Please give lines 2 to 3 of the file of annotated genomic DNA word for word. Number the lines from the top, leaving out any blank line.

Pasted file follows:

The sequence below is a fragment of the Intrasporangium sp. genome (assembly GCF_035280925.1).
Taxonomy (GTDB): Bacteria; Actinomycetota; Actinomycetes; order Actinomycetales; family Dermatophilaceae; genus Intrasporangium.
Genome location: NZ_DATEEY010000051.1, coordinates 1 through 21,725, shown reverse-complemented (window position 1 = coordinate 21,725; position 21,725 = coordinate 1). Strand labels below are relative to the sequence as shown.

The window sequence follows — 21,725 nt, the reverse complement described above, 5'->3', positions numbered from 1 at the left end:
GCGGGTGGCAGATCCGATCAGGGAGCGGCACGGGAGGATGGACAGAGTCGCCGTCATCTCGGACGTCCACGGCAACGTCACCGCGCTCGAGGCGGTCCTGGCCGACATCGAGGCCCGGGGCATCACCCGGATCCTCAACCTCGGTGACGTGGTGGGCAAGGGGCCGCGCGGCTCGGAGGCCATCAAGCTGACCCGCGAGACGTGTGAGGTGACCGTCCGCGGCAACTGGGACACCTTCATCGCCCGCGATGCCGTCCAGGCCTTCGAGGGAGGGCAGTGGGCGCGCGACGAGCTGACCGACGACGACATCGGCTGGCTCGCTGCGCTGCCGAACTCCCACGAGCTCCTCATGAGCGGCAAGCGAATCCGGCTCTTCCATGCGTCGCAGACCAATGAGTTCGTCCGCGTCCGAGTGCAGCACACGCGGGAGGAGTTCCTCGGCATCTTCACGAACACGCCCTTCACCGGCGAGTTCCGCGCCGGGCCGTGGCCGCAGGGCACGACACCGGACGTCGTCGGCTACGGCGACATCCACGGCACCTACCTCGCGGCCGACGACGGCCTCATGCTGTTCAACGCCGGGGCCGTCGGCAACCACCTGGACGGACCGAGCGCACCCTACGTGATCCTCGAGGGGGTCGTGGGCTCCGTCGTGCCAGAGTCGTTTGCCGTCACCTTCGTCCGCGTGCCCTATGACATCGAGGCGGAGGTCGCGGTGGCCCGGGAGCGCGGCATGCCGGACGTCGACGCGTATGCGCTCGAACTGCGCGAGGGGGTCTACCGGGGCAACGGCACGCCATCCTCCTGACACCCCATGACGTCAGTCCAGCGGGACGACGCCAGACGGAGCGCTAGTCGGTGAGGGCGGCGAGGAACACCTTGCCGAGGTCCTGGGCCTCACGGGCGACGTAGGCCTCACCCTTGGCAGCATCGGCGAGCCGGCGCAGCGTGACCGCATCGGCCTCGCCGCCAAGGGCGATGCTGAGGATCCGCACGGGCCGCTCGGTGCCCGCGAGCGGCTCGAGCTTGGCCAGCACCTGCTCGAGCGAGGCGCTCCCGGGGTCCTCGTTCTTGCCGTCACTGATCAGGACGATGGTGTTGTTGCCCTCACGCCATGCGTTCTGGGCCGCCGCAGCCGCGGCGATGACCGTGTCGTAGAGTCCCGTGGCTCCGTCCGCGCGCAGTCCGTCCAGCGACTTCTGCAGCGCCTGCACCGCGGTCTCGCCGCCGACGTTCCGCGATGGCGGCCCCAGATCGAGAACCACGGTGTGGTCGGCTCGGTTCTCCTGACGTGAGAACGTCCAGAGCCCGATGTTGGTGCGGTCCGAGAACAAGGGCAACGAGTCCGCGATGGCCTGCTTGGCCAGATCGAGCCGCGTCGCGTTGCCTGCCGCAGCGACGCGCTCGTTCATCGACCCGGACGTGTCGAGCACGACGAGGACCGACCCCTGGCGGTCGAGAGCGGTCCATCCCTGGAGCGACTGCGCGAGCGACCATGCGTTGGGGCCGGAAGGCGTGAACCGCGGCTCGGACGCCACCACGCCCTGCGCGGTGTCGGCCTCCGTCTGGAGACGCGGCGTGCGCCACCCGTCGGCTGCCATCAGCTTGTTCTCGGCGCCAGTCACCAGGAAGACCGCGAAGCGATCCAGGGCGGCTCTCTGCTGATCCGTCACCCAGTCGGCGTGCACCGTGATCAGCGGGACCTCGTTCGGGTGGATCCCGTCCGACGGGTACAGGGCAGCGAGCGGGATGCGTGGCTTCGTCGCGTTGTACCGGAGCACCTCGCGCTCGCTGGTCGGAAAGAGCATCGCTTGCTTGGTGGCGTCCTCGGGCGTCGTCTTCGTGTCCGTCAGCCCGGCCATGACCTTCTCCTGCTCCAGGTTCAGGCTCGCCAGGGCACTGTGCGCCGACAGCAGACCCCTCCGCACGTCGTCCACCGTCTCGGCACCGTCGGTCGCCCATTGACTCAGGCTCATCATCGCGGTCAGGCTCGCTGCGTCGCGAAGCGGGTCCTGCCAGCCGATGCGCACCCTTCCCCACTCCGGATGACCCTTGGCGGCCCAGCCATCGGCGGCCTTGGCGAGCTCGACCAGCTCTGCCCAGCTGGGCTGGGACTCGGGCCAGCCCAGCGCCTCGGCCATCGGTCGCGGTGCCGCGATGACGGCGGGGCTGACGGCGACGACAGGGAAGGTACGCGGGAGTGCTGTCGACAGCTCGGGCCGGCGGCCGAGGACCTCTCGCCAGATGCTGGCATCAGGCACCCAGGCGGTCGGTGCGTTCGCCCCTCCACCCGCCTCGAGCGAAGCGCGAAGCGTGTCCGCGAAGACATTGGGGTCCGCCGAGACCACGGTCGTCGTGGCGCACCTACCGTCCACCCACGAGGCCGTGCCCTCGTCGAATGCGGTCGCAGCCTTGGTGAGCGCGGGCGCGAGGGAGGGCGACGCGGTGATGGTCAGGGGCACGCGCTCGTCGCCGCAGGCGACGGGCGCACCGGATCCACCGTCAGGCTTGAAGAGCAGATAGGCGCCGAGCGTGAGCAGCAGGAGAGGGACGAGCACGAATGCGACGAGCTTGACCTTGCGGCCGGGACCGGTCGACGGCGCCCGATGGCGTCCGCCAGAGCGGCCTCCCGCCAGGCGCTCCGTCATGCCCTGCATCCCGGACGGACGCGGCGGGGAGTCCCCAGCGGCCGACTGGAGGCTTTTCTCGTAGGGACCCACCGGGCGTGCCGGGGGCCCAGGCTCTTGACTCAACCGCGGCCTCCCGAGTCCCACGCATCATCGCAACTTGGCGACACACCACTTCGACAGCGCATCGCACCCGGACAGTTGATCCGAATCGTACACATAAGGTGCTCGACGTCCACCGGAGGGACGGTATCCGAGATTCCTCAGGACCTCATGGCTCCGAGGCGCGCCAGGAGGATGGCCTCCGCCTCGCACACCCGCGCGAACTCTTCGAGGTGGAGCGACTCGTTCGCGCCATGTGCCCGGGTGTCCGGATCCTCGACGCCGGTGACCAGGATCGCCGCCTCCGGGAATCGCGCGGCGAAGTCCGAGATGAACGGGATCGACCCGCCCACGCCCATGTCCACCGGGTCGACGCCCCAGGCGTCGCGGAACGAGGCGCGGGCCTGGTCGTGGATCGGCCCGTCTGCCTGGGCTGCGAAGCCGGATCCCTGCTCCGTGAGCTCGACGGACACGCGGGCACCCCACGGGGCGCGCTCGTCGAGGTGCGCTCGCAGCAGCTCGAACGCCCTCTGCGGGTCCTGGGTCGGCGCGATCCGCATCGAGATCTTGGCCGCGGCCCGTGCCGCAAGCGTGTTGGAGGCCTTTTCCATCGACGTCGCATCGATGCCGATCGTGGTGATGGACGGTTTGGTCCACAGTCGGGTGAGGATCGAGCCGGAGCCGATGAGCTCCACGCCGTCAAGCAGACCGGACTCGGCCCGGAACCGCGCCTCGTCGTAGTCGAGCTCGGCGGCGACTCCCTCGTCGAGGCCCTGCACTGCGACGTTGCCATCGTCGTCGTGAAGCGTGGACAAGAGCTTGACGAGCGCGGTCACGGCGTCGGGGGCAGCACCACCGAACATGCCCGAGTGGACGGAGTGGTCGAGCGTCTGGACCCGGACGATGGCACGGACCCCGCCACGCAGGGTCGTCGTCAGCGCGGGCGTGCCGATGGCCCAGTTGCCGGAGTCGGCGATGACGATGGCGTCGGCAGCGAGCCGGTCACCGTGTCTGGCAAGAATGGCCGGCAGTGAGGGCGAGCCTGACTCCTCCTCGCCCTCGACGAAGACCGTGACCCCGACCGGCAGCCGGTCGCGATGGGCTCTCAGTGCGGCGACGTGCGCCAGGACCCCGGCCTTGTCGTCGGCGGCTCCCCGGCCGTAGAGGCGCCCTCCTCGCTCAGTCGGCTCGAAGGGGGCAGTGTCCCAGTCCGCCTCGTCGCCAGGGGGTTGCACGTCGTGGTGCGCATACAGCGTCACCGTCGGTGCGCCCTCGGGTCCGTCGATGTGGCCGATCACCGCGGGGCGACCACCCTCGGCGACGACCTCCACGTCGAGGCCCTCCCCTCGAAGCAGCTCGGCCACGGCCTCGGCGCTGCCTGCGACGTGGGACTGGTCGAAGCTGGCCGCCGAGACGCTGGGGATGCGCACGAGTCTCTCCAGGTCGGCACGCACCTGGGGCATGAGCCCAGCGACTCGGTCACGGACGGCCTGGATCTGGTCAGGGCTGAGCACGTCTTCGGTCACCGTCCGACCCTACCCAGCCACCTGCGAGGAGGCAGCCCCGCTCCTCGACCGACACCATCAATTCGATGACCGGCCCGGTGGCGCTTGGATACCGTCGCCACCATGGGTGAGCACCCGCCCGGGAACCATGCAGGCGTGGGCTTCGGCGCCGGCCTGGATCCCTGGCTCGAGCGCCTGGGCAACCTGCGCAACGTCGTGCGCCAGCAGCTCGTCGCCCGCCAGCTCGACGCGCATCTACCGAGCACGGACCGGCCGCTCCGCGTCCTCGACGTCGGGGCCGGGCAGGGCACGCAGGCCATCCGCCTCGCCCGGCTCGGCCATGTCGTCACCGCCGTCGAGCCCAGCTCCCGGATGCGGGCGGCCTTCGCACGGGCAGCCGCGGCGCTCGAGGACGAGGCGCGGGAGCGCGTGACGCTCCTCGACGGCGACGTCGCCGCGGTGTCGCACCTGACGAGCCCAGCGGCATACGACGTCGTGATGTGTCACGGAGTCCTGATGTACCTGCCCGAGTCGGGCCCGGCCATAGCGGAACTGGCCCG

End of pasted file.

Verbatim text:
Taxonomy (GTDB): Bacteria; Actinomycetota; Actinomycetes; order Actinomycetales; family Dermatophilaceae; genus Intrasporangium.
Genome location: NZ_DATEEY010000051.1, coordinates 1 through 21,725, shown reverse-complemented (window position 1 = coordinate 21,725; position 21,725 = coordinate 1). Strand labels below are relative to the sequence as shown.